Doug Pappas, RIP


You might not have heard of him, but Pappas was one of the best baseball economists out there, and as responsible as any one human for beginning to turn public opinion away from taxpayer financing of baseball stadiums, and toward the pervasiveness of Bud Selig's lies. Read the comments at this site to get a sense of his influence.

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  1. Not to nitpick or anything- but are you sure that “turn[ed] public opinion … toward the pervasiveness of Bud Selig’s lies” is what you mean? (It’s actually more confusing without the ellipses).

    Anyway, bye Doug.

  2. Holy crap… this is terrible. A few dozen posts into the Primer thread, someone says Pappas was 43 years old.

    My condolences to his friends and family. He was a rare and importnat voice in favor of free markets in pro sports.

  3. I’d never heard of him, but I just read some of those articles and enjoyed them very much. That’s very sad that he died so young.

    Unfortunately his wisdom has not spread to other sports. Few things get me more disgusted than taxpayer financed stadiums. Here in Memphis we just got screwed to the tune of more than $250 million for a basketball arena, and we’re saddled with restrictions on re-using the old arena which still has $30 million of debt. The people here were never given an opportunity to vote on it. Feh.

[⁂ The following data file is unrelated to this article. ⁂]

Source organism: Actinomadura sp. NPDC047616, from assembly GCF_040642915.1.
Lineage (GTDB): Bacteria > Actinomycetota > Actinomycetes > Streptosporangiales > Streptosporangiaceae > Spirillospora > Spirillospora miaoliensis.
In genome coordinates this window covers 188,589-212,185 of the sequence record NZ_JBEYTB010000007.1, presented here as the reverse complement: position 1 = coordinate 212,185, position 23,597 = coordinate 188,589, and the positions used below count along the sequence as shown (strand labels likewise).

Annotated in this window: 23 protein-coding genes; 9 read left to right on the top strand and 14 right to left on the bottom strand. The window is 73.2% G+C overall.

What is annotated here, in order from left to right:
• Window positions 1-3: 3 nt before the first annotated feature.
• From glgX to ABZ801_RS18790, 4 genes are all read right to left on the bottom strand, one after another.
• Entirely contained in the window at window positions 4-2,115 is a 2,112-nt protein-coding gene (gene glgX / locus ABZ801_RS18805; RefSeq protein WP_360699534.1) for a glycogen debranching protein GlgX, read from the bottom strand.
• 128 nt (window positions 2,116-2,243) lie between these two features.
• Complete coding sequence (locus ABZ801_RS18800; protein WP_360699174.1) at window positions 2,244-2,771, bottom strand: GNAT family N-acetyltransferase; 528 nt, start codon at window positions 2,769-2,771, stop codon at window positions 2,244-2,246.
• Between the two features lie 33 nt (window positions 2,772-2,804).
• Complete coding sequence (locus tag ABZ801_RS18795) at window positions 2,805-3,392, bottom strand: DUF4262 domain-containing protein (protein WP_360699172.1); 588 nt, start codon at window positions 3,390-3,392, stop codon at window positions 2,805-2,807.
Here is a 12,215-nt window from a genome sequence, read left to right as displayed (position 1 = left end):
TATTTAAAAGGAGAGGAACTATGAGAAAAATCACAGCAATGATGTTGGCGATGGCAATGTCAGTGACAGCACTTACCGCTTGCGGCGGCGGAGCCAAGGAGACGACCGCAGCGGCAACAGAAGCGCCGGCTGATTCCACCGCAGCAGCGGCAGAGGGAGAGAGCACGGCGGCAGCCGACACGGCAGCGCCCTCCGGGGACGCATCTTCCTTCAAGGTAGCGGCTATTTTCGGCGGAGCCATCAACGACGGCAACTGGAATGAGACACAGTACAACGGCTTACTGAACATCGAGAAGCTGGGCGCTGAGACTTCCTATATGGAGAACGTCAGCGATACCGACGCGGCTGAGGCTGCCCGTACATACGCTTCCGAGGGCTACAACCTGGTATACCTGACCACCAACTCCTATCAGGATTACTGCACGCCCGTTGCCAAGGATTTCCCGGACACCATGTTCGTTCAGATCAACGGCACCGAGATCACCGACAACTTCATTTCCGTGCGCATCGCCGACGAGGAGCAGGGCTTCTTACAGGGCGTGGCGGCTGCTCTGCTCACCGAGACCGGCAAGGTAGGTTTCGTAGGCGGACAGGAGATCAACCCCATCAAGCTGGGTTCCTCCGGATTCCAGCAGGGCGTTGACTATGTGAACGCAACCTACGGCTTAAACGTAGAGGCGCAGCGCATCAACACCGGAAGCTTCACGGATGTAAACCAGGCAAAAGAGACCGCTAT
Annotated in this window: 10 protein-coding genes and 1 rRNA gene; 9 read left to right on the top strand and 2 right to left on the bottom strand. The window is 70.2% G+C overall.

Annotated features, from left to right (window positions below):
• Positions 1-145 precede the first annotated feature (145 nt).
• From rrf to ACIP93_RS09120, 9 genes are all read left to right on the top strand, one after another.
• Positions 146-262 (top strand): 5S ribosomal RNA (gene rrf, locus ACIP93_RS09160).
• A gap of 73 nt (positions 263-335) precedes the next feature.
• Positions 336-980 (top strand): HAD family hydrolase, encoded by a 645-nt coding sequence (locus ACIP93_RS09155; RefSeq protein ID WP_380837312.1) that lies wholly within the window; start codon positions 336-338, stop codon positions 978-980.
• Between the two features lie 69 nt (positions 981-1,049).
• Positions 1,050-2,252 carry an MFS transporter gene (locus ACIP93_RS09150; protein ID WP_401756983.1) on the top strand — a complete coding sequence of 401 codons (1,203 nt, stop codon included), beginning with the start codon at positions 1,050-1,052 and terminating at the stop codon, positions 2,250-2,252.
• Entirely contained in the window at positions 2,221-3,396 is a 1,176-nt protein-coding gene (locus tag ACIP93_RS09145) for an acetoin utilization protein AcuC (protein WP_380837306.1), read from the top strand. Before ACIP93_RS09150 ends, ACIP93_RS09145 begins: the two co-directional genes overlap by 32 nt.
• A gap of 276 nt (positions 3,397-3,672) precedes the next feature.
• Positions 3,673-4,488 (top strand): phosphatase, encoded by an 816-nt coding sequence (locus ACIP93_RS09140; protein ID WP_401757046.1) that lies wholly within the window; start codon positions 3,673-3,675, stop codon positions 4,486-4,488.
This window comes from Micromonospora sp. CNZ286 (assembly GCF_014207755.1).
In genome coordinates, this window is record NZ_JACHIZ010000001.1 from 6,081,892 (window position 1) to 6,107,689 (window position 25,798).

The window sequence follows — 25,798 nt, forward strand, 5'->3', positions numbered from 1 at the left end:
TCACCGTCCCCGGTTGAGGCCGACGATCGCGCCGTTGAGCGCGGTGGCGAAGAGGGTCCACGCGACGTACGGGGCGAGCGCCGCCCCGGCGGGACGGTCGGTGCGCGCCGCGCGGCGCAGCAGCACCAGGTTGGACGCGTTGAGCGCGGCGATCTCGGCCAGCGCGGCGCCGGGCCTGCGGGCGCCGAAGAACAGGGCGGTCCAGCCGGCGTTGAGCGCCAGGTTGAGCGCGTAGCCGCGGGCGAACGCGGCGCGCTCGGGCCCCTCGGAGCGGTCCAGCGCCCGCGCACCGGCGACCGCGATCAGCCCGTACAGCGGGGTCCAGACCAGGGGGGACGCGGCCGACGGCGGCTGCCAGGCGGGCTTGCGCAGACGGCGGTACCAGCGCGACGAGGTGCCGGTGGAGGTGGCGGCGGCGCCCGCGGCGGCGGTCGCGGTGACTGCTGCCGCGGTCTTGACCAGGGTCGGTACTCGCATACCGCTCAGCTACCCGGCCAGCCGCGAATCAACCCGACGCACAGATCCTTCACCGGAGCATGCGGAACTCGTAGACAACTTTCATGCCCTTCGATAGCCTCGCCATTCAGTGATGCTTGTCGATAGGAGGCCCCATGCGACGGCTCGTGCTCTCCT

4. definitely very sad. i read his “business of baseball” weblog every day, and i enjoyed not only his take and insights on baseball, but his interest in the quirky, strange, and beautiful sites that can be found while traveling across the U.S. there’s a big hole in my daily reading now.

    king kauffman at wrote a nice piece about doug today for his column. it can be found at:

  5. A giant. This man will be sorely missed.

    Pappas’s VORP is difficult to calculate because it will be so hard to replace him.

  6. It was only after we closed on our house that we learned that we would have to pay “Stadium Tax” — but not if we lived one more block down the street.

    My hard earned dollars are being stolen to support other peoples hobbies.

    Bye bye Doug! I will miss you almost as much as I miss my money!

  7. I am/was Doug’s first cousin, and the kind words about him by so many has eased the pain of this a little bit. To set the rocord straight — because Doug would have done so — he was 42 when he died. He would have turned 43 this August.

    Again, many thanks for everyone’s kind words and thoughts.

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